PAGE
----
There is always a price to pay for reviews: while a reviewer may have more skill and more knowledge of similar books, the reviewer can become jaded and mechanical in a way that does not represent a typical reader’s reading experience. A reviewer might enjoy an oddball book, that a reader would not, because the reviewer has read four similar theme books in a row and enjoys the oddball for its originality. (At least it’s different. BTW: I think contest judges suffer from this more than reviewers do.)

My prime directive in reviewing is this: Write the review in such a way that you could only have written it if you truly read and understood the book.

I love doing reviews and even thinking about them.

Vince

Margaret Tanner said...

Hi Marianne ad Valerie,
Thanks for the informative interview. I found it very interesting.

Many thanks Jana for posting it.

Cheers

Margaret

The Long and the Short of It Reviews said...

Hi, Margaret! :::waves madly::: Good to see you here.

Marianne

GOT EROTIC ROMANCE? said...

Thank you so much, Jana, for having Marianne and I share your blog today! Kate and I work hard to make Got Romance Reviews professional and trustworthy and I know Marianne and every other review site owner does as well.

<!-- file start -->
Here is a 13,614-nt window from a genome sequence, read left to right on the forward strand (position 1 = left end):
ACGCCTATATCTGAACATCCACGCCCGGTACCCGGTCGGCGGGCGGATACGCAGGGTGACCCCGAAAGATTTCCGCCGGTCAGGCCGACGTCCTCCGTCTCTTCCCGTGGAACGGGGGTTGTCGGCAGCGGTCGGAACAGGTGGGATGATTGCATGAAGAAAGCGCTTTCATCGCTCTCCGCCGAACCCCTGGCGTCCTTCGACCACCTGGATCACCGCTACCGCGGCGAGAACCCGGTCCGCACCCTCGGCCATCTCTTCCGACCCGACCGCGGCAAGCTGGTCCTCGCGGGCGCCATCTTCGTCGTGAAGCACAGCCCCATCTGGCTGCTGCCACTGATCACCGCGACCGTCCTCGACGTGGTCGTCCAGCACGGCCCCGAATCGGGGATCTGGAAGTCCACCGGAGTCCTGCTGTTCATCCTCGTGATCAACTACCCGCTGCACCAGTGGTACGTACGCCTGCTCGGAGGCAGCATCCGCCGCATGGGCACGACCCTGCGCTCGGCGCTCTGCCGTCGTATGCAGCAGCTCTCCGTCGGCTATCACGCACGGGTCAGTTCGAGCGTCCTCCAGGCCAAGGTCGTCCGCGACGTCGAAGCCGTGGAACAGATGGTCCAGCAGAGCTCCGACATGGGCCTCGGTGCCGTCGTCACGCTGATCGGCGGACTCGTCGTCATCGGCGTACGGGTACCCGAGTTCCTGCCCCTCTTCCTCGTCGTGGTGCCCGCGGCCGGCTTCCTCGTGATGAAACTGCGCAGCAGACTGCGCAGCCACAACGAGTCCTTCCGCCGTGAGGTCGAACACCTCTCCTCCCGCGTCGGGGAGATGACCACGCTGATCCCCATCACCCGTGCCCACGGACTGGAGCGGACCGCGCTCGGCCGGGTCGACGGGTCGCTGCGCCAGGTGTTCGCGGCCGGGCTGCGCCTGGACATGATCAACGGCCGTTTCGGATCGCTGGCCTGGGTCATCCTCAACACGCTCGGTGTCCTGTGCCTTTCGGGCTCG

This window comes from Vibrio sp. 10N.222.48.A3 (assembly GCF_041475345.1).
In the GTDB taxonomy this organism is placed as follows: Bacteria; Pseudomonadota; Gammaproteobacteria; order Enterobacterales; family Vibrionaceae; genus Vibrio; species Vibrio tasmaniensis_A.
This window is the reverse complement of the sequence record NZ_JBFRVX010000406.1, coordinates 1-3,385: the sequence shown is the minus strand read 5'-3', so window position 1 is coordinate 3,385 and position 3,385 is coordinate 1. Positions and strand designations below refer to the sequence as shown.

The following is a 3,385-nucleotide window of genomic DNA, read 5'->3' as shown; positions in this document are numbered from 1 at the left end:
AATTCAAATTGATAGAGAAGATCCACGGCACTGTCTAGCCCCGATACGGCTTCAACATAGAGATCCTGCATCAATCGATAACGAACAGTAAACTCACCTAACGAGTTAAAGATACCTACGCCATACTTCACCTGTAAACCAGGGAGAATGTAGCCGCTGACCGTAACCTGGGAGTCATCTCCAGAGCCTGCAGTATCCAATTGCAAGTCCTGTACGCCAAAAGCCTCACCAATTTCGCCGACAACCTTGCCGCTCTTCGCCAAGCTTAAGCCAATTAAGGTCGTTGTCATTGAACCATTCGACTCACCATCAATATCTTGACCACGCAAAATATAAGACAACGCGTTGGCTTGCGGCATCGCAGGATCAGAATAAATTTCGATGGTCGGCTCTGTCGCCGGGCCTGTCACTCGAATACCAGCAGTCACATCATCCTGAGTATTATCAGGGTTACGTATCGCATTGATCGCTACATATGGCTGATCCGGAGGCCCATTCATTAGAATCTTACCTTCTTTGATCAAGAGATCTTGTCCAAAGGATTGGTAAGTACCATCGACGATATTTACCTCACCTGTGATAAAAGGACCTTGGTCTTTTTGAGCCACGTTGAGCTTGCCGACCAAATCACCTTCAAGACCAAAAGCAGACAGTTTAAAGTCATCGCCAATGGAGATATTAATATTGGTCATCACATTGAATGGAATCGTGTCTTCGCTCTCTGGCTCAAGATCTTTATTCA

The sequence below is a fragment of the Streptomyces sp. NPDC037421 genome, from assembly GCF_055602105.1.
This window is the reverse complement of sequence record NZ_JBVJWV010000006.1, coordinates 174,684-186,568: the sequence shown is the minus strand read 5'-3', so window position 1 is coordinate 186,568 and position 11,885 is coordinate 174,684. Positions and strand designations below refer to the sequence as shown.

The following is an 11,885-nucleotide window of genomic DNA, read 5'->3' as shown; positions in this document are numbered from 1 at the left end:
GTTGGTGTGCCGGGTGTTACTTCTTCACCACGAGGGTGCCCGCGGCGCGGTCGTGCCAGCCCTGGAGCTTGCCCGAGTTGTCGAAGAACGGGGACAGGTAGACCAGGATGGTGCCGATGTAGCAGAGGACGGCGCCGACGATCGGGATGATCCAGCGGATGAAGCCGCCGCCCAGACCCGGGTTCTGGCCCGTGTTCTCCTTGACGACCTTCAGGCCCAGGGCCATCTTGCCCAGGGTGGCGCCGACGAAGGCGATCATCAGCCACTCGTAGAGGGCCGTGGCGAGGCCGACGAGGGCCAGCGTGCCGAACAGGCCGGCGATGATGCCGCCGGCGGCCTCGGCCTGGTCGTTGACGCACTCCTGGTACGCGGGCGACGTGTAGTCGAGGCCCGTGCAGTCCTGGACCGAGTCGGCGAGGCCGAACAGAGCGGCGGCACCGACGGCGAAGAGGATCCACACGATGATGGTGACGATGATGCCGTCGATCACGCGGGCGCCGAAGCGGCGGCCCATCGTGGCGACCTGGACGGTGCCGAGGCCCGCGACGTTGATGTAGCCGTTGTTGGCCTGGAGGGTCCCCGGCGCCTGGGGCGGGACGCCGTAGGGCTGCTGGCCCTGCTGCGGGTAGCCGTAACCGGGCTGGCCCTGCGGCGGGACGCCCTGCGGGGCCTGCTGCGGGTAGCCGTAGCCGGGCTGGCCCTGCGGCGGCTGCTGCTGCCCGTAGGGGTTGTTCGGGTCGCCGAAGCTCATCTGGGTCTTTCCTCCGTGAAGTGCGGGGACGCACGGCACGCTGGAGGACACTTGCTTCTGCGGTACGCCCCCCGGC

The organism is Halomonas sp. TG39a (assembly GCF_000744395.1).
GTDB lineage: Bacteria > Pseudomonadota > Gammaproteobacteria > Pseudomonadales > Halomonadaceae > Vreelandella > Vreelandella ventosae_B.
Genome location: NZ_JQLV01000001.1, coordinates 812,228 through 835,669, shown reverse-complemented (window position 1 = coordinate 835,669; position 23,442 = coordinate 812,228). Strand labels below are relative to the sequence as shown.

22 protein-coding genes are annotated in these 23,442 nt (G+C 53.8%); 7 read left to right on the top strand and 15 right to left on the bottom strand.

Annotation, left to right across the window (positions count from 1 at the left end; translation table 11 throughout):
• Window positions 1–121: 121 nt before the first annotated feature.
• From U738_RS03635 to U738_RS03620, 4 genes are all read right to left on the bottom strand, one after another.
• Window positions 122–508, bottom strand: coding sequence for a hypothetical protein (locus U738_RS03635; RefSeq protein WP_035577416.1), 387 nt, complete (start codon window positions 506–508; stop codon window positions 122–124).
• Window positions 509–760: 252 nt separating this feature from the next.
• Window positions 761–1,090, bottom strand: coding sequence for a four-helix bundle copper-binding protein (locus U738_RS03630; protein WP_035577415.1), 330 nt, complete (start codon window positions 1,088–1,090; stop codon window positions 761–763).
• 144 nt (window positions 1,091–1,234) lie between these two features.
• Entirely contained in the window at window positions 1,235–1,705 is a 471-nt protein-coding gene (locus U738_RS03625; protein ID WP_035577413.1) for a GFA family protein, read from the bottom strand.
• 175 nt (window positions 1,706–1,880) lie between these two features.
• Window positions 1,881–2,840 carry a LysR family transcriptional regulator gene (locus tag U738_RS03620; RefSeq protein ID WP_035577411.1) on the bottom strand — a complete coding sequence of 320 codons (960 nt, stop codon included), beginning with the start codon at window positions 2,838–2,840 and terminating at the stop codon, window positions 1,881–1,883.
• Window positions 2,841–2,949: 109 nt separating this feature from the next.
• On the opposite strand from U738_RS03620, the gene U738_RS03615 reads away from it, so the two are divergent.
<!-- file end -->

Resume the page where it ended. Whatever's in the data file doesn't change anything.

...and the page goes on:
There is a lot to reviewing, much more than most authors realize. Our hope is that authors use their reviews for marketing purposes (if they think the review can help their sales) or to take something away from the review (if the reviewer had some less-than-positive comments).

And again - professionalism and kindness needs to prevail on both sides of the fence! Fortunately, I think that's nearly always the case! Yes, it is a small world we work and play in and most of us respect that!

Jana Richards said...

Thank you Val and Marianne, for taking the time to answer my questions and for spending time with us here today. It was great to see the writing world from your side of the fence.

Jana

Reena Jacobs said...

I'm actually new to the world of book reviewing. I did my first in March of this year, and recently Valerie invited me to try out on Got Romance. I take notes as I read, jot down items which pop out at me in the novel. I find if the story line is great (intriguing and logical plot), I tend to gloss over issues with the actual writing. When the story line is not so hot, little things pull me out (a comma in the wrong place, too many participle phrases, just silly stuff). For me, it turns into a critiquing nightmare instead of a review. :)